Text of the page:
We Michiganders have been informed that in this coming winter season, we are in for a serious increase (50%) in the cost of heating. When the price of fuel oil or natural gas goes way up, the sale of wood stoves moves in the same direction. A woodstove seems like an attractive energy boost, but carefully consider the economics. A reliable and safe stove can cost over $2000, the installation can cost $500 to $1000 and decent dry hardwood delivered and stacked can cost over $600 for the season.
Now that I’ve put a damper on your wood stove plans, let me reveal that I am a big fan of having a wood stove in the home. I’m a yardener with a little homesteader blood in me. A good stove, properly maintained will provide comfortable heat and emotional comfort for over 25 years giving a good return on that initial investment. During periods of excessively high fuel costs, running a wood stove, properly placed in the home, for 24 hours a day, can reduce heating bills by 30 to 50%. Then if heating costs return to some level of sanity, a lighted wood stove with the door open and the screen attached is that fireplace that everyone in the room will stare at because there is something about watching a fire that is incredibly peaceful.
The secret to saving any money with a wood stove is to find a way to get all the wood you need each year for free. I did just that for ten years, burning four to five cords of split hardwood each year while running the stove full time from late October to early March in the suburbs of Philadelphia.
The requirements for acquiring free firewood are a chain saw, a splitting ax, several splitting wedges, a sledge hammer, and some storage space in the back yard. Youth can be an advantage as well. Also needed is a vehicle such as an SUV or pickup truck to get that free wood back home.
It is amazing how much wood is available in established suburban communities. My modus operandi was to go out on tour after every serious wind storm, snow storm, and especially ice storms. I had two approaches to the process. If I found some good sized branches had fallen in a yard, I volunteered to remove them myself. If a very large tree had fallen, I asked for the wood after the arborist had cut it up. If the arborist doesn’t have to take the tree away, the removal cost is lower. You can get two or three cords of wood out of a single large tree. You should be looking for hardwoods like oak, hard maple, hickory, ash, walnut, locust, apple, or peach which all burn well. Soft woods such as willow, poplar, pine and cedar will have more creosote buildup in the chimney and not burn as long.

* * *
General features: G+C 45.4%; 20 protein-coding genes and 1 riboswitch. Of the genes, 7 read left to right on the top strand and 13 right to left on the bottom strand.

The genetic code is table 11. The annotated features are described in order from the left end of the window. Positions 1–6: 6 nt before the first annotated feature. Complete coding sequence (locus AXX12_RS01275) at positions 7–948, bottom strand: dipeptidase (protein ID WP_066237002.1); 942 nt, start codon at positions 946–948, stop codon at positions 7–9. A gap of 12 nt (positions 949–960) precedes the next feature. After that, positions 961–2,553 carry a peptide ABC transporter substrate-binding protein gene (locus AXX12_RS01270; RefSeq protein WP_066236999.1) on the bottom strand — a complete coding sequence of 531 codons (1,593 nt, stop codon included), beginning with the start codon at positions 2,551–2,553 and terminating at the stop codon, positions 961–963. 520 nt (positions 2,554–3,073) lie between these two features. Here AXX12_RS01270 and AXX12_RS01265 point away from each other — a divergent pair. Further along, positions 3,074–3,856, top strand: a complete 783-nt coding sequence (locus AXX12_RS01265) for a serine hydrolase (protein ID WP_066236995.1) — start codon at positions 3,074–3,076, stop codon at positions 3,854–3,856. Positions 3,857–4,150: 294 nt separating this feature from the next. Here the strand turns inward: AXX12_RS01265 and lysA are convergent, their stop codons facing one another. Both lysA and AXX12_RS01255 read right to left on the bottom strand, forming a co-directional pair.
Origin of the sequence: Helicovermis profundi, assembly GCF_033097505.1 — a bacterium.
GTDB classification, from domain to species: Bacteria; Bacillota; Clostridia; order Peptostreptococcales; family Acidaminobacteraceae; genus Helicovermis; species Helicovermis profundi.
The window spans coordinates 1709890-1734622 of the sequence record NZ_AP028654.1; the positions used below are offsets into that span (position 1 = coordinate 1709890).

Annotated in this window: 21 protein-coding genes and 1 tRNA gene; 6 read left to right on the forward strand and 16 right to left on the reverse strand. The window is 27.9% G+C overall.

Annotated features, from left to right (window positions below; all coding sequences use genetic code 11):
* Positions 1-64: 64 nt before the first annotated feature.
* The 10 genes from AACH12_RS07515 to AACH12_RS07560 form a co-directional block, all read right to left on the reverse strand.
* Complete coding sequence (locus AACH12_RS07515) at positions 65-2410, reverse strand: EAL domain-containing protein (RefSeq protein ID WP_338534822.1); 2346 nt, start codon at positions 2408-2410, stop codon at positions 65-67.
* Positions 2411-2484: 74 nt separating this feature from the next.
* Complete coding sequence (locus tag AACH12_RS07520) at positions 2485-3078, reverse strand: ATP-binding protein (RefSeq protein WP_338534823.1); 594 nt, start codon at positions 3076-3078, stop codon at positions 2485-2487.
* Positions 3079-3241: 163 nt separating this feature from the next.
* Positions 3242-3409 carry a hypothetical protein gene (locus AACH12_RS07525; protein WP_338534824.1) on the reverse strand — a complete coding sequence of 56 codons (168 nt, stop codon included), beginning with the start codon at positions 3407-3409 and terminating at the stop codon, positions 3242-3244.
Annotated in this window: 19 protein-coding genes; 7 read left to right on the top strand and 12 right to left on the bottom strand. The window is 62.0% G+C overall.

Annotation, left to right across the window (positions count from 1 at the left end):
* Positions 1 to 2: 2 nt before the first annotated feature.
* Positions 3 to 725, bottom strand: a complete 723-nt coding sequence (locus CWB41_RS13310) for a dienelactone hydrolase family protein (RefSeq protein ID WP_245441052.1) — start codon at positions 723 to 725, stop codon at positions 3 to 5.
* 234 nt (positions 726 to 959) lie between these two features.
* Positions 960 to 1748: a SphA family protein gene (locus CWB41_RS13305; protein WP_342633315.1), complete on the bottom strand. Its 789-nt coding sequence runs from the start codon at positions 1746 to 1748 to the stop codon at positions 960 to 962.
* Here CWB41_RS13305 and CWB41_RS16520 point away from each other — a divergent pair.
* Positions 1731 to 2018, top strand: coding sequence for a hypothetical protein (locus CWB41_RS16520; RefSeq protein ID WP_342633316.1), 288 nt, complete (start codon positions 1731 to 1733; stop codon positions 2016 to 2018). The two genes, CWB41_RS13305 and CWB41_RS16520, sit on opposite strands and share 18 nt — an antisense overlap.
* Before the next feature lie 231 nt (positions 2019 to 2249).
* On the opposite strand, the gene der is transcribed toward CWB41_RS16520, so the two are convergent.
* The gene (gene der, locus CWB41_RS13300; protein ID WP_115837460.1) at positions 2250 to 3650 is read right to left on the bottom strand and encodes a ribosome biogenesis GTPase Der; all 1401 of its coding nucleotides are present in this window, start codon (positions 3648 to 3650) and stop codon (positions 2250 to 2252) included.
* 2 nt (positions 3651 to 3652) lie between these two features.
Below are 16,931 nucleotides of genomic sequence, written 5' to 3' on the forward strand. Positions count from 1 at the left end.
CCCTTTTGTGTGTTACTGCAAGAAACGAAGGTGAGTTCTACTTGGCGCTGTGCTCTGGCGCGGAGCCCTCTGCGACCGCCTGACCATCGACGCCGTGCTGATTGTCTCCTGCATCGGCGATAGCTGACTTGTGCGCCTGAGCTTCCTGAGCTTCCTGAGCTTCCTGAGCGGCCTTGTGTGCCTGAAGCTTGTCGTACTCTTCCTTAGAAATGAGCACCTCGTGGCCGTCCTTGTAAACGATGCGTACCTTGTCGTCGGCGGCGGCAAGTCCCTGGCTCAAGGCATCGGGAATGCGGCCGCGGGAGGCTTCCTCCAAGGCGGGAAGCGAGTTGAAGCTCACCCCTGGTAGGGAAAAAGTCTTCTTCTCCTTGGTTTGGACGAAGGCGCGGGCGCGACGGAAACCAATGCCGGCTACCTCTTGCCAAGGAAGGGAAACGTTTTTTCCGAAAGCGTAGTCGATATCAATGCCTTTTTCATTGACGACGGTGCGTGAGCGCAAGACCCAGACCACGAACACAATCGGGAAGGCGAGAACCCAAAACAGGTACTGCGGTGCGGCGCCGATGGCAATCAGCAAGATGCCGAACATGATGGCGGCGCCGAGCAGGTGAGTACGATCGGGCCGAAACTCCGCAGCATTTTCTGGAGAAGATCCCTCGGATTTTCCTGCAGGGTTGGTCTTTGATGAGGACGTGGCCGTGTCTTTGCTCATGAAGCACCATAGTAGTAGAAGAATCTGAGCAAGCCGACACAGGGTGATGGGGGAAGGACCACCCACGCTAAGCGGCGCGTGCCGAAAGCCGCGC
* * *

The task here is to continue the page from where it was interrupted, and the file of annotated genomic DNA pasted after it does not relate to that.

I always had five cords of wood stored and drying in the back yard from last year’s forays. The wood I collected this year would be stacked and dried for a year before it went into the wood stove. A cord of wood is a stacked pile of firewood that is 8 feet long, four feet high, and four feet wide. That is two parallel stacks of split wood that is 20 to 25 inches long, however deep your wood stove happens to be. I’ll let you do the math, but you can see that 7 or 8 cords of stacked wood takes up a fair amount of space . These wood piles should be at least 25 feet from the house to avoid any insect problems.
Over the winter months, I split the smaller chunks with my splitting ax or my maul and wedges. It was great exercise and a wonderful way to work off life’s frustrations. When I had a good number of very large chunks, I rented a gasoline driven log splitter which can split a couple of cords of wood in a morning with a buddy helping you.
A very thorough collection of web sites dealing with all aspects of heating the home with a wood stove, go to www.zeal.com and put “woodstove” in the search window.
Jeff Ball, a Metro Detroit free-lance writer, has authored eight books on gardening and lawn care. You can visit his yard care Web site at www.yardener.com, E-mail him at firstname.lastname@example.org.